CHK exits the Barnett Shale
On August 10, 2016, Chesapeake Energy (CHK) announced its intention to exit the Barnett Shale. This added to the company’s growing list of endeavors to bring down its debt.
Details of the deal
CHK plans to sell its interest in the Barnett Shale to Saddle Barnett Resources, which is backed by First Reserve, a private equity company. The deal will be instrumental in eliminating financial commitments amounting to ~$1.9 billion to Williams Partners (WPZ), which marketed CHK’s Barnett natural gas production.
CHK has agreed to pay Williams a sum of $334 million to exit the pipeline contract with it, and Saddle Resources will pay WPZ an additional sum of $420 million. Additionally, CHK announced that it would pay WPZ $66 million following renegotiations of their gas gathering and transportation agreements in the Mid-Continent region.
How CHK benefits
CHK noted that this deal would increase its operating income by ~$200 million–$300 million per year from 2016 to 2019. Additionally, the transaction would reduce its remaining 2016 gathering, processing, and transportation costs by ~$250 million. 2017’s projected gathering, processing, and transportation costs are expected to fall by $465 million.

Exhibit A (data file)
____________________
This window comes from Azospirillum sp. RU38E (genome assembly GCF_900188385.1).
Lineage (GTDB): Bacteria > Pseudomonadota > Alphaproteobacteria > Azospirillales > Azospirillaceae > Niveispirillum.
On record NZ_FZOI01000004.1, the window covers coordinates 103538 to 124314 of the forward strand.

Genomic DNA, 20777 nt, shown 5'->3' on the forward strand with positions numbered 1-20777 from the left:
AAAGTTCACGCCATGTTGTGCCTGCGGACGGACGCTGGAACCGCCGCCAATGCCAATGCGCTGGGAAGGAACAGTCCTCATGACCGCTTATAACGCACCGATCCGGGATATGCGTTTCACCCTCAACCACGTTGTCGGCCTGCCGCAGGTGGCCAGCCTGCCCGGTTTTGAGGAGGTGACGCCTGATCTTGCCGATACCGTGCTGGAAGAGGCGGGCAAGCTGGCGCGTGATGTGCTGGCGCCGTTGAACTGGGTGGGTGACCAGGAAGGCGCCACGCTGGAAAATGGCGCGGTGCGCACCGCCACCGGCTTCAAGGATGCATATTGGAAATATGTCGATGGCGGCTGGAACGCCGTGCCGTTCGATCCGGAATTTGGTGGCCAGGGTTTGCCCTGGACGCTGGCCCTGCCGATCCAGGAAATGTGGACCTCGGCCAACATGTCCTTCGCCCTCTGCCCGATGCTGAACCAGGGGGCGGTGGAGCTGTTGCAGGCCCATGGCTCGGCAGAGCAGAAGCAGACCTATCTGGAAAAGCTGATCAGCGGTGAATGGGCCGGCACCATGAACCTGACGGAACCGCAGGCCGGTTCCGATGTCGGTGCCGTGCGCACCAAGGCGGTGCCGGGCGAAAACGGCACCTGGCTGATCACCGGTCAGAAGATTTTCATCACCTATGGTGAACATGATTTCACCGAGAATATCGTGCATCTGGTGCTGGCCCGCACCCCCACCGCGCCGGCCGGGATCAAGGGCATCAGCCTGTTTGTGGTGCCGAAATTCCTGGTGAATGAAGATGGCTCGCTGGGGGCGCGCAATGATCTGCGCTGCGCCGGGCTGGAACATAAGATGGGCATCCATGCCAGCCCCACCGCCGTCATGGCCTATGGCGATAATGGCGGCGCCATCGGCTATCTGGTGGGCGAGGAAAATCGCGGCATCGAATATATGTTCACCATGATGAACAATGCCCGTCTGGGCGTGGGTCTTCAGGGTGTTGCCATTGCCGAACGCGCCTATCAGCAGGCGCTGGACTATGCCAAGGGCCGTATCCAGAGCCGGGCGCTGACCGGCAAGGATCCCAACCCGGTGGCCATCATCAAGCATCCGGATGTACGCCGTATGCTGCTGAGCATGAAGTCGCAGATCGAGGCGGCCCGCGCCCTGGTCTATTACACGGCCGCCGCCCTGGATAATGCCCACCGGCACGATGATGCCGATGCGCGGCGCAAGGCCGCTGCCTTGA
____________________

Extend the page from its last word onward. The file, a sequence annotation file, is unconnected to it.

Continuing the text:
CHK’s updated 2016 gathering, production, and transportation cost guidance is in the range of $7.60–$8.10 per boe (barrel of oil equivalent). This represents a fall of ~8.5% at the midpoint compared to the company’s previous guidance of $8.58 per boe, and a fall of 8.2% compared to its 2015 gathering, production, and transportation costs. CHK’s 2017 gathering, production, and transportation cost guidance range is $7.15–$7.65 per boe.
CHK has been aggressively focusing on asset sales to boost its balance sheet. In May 2016, the company agreed to sell 42,000 net acres in the Anadarko Basin STACK play to Newfield Exploration (NFX). CHK and NFX make up ~2.4% of the iShares U.S. Oil & Gas Exploration & Production ETF (IEO).